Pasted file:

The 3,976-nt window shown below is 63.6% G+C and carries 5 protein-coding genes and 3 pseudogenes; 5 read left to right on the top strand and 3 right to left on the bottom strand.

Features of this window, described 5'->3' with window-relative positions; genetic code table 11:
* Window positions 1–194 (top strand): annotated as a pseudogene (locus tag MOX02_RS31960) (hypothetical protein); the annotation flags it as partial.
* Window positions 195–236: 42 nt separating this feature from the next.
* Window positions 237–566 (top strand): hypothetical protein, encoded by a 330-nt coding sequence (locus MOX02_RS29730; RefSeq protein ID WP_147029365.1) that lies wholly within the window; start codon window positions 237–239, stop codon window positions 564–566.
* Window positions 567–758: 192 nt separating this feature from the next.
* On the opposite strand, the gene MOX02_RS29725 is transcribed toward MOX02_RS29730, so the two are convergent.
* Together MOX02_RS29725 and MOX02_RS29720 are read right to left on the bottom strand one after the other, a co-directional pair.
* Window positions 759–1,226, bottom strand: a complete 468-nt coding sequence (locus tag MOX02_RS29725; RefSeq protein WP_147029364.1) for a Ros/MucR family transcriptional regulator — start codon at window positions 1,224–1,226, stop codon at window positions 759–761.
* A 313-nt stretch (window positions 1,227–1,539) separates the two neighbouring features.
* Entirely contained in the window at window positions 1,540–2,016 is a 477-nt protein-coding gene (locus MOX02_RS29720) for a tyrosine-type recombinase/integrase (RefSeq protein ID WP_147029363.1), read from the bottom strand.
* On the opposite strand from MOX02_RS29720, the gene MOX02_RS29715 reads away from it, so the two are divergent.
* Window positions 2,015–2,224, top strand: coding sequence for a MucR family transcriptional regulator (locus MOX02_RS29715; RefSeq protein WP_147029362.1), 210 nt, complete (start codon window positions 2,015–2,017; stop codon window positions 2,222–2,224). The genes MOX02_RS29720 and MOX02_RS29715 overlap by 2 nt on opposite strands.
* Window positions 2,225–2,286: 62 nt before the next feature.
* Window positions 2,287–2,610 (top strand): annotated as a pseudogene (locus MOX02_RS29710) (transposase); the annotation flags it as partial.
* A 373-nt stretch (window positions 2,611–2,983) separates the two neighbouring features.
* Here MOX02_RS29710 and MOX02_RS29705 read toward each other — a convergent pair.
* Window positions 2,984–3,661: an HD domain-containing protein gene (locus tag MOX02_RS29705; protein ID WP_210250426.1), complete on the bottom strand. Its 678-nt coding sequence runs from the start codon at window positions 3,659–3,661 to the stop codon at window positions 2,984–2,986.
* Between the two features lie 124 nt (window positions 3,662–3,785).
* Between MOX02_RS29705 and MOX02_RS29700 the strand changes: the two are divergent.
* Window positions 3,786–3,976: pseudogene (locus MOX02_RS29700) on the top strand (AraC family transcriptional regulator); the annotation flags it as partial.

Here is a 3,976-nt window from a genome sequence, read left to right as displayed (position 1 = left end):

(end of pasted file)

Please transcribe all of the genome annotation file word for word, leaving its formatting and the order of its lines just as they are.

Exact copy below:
The 3,976-nt window shown below is 63.6% G+C and carries 5 protein-coding genes and 3 pseudogenes; 5 read left to right on the top strand and 3 right to left on the bottom strand.

Features of this window, described 5'->3' with window-relative positions; genetic code table 11:
* Window positions 1–194 (top strand): annotated as a pseudogene (locus tag MOX02_RS31960) (hypothetical protein); the annotation flags it as partial.
* Window positions 195–236: 42 nt separating this feature from the next.
* Window positions 237–566 (top strand): hypothetical protein, encoded by a 330-nt coding sequence (locus MOX02_RS29730; RefSeq protein ID WP_147029365.1) that lies wholly within the window; start codon window positions 237–239, stop codon window positions 564–566.
* Window positions 567–758: 192 nt separating this feature from the next.
* On the opposite strand, the gene MOX02_RS29725 is transcribed toward MOX02_RS29730, so the two are convergent.
* Together MOX02_RS29725 and MOX02_RS29720 are read right to left on the bottom strand one after the other, a co-directional pair.
* Window positions 759–1,226, bottom strand: a complete 468-nt coding sequence (locus tag MOX02_RS29725; RefSeq protein WP_147029364.1) for a Ros/MucR family transcriptional regulator — start codon at window positions 1,224–1,226, stop codon at window positions 759–761.
* A 313-nt stretch (window positions 1,227–1,539) separates the two neighbouring features.
* Entirely contained in the window at window positions 1,540–2,016 is a 477-nt protein-coding gene (locus MOX02_RS29720) for a tyrosine-type recombinase/integrase (RefSeq protein ID WP_147029363.1), read from the bottom strand.
* On the opposite strand from MOX02_RS29720, the gene MOX02_RS29715 reads away from it, so the two are divergent.
* Window positions 2,015–2,224, top strand: coding sequence for a MucR family transcriptional regulator (locus MOX02_RS29715; RefSeq protein WP_147029362.1), 210 nt, complete (start codon window positions 2,015–2,017; stop codon window positions 2,222–2,224). The genes MOX02_RS29720 and MOX02_RS29715 overlap by 2 nt on opposite strands.
* Window positions 2,225–2,286: 62 nt before the next feature.
* Window positions 2,287–2,610 (top strand): annotated as a pseudogene (locus MOX02_RS29710) (transposase); the annotation flags it as partial.
* A 373-nt stretch (window positions 2,611–2,983) separates the two neighbouring features.
* Here MOX02_RS29710 and MOX02_RS29705 read toward each other — a convergent pair.
* Window positions 2,984–3,661: an HD domain-containing protein gene (locus tag MOX02_RS29705; protein ID WP_210250426.1), complete on the bottom strand. Its 678-nt coding sequence runs from the start codon at window positions 3,659–3,661 to the stop codon at window positions 2,984–2,986.
* Between the two features lie 124 nt (window positions 3,662–3,785).
* Between MOX02_RS29705 and MOX02_RS29700 the strand changes: the two are divergent.
* Window positions 3,786–3,976: pseudogene (locus MOX02_RS29700) on the top strand (AraC family transcriptional regulator); the annotation flags it as partial.

Here is a 3,976-nt window from a genome sequence, read left to right as displayed (position 1 = left end):